Williamstown police facility plan 30 percent larger than anticipated


WILLIAMSTOWN -- Looks like the police department will need a building about 30 percent larger than anticipated -- for an estimated cost of about $6.5 million.

At a meeting of the town's Public Safety Building Study Committee, a consultant's assessment of the building needs of the police department was similar to a report conducted by Police Chief Kyle Johnson about two years ago.

The consultant's report came to 11,375 square feet -- about 2,900 square feet larger than the chief's -- because it accounted for space taken up by walls and other structural fixtures; the chief's did not.

The town is looking for ways to expand its police station, which currently occupies about 3,480 square feet through three floors in a section of town hall. The town's volunteer firefighters also have been struggling with cramped quarters for years.

In December, the committee toured six sites with John MacMillan, an architectural/engineering consultant from Reinhardt Associates. Of the sites toured, six emerged as possible sites for either a police station, a fire station, or a joint facility.

Those sites were: a former bank building at 296 Main St., a vacant lot at 311 Main St., a vacant residential parcel at 62 Main St. (referred to as the Lehovec property), 101 North St., 197 Adams Road, next to Williamstown Medical Associates, and the site of the former town garage at 59 Water St.

The sites at 101 North St. and 197 Adams Road are not for sale, the committee was told Monday night, and there was some question as to whether the town would be willing to undertake eminent domain proceedings to acquire them.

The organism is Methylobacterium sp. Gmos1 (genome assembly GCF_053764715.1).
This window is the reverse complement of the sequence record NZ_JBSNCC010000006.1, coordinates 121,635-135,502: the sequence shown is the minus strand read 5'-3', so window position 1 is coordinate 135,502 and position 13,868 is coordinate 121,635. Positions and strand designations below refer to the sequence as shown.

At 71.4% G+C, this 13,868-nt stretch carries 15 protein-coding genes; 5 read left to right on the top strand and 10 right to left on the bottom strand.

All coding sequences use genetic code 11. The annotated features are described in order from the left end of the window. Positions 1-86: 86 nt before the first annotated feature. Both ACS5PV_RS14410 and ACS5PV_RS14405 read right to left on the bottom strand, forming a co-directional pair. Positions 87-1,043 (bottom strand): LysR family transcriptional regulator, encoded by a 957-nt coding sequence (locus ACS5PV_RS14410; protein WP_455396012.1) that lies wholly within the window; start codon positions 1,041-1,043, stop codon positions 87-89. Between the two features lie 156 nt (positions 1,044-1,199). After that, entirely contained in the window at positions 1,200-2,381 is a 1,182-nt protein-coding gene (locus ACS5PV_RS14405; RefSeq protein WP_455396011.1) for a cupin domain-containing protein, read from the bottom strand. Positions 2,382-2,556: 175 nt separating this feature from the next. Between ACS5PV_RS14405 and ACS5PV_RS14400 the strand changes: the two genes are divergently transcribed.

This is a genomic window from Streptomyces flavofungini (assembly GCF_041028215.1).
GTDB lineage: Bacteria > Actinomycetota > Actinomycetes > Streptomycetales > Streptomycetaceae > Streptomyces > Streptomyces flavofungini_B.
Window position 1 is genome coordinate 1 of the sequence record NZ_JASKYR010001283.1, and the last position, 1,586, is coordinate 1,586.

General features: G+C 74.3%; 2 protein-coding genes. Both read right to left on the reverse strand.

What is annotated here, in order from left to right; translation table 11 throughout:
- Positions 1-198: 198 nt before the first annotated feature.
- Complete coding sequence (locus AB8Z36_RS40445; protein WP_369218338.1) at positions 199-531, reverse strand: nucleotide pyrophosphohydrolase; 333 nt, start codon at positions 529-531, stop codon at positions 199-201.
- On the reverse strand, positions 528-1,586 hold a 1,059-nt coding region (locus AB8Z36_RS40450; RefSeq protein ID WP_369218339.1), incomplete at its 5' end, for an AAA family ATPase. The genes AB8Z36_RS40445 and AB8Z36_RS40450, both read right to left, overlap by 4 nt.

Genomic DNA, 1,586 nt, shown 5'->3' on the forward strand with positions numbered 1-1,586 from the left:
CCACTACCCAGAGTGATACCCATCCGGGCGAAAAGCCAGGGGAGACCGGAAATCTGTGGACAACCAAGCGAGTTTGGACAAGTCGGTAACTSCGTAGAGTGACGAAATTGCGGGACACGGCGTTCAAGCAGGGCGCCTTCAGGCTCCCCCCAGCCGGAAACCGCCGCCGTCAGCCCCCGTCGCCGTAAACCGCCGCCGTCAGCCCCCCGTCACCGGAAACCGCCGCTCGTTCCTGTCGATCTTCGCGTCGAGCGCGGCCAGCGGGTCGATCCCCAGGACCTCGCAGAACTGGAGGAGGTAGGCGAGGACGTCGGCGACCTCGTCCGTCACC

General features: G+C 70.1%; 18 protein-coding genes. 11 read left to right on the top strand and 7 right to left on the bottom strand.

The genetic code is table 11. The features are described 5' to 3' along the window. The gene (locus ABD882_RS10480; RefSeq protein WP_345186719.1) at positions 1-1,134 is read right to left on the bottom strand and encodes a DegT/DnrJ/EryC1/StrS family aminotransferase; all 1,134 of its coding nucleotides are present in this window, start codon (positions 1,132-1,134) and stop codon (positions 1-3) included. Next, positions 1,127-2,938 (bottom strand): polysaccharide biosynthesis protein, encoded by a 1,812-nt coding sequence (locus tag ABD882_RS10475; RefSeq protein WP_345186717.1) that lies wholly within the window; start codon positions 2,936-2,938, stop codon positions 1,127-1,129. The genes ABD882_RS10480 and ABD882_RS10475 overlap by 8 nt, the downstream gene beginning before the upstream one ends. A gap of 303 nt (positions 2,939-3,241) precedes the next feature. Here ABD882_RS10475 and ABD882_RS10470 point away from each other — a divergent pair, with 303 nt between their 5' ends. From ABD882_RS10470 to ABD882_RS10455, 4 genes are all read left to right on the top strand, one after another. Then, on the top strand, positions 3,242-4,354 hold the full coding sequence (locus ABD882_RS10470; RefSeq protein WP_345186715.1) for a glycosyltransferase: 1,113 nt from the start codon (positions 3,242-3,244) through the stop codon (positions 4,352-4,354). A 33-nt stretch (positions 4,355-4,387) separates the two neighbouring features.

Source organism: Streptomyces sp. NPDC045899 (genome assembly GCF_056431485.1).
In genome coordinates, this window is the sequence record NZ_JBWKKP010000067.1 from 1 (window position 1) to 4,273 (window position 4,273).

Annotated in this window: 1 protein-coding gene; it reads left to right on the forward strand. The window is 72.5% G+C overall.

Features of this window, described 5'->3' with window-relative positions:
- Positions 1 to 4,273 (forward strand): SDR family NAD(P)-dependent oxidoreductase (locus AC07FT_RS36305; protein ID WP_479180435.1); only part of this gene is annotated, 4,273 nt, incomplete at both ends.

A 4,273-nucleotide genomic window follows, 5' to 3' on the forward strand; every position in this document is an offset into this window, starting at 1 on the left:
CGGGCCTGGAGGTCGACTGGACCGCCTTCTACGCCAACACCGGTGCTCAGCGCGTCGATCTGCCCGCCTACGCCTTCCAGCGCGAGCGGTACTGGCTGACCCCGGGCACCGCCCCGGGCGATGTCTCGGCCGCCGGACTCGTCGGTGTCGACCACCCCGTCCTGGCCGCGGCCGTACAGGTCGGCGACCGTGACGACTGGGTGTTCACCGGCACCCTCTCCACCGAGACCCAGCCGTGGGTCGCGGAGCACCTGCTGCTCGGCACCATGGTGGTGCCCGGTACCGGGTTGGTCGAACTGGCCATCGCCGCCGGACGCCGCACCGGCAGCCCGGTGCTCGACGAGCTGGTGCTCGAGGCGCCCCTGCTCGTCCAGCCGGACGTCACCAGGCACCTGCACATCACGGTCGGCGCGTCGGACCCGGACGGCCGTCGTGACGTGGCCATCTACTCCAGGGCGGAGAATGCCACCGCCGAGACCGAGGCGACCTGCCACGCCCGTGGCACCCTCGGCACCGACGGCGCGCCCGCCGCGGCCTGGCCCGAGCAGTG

Of the others, the 311 Main St. property would only be big enough for a police station. The former town garage property would also only fit a police station. But the town is issuing a developer with an eye to building affordable housing units there.

The committee agreed to seek analysis of the Lehovec parcel and the former bank site to determine if either would be appropriate for a joint police/fire facility. Once determined whether either site would work for a joint building, the discussion will become more focused.

If neither property is big enough for a joint facility, the fire department would again be able to seek voter approval for the Lehovec parcel, a property the fire district unsuccessfully sought approval for purchase twice in 2013. And the town would be free to seek a site for a new police station.

One of the concerns expressed by some was whether a joint facility would be more economical. But if there is no property in Williamstown that is big enough and in the right location for a joint facility, that consideration may become moot.

Another meeting is to be scheduled within two weeks to a month.

To reach Scott Stafford:
On Twitter: @BE_SStafford


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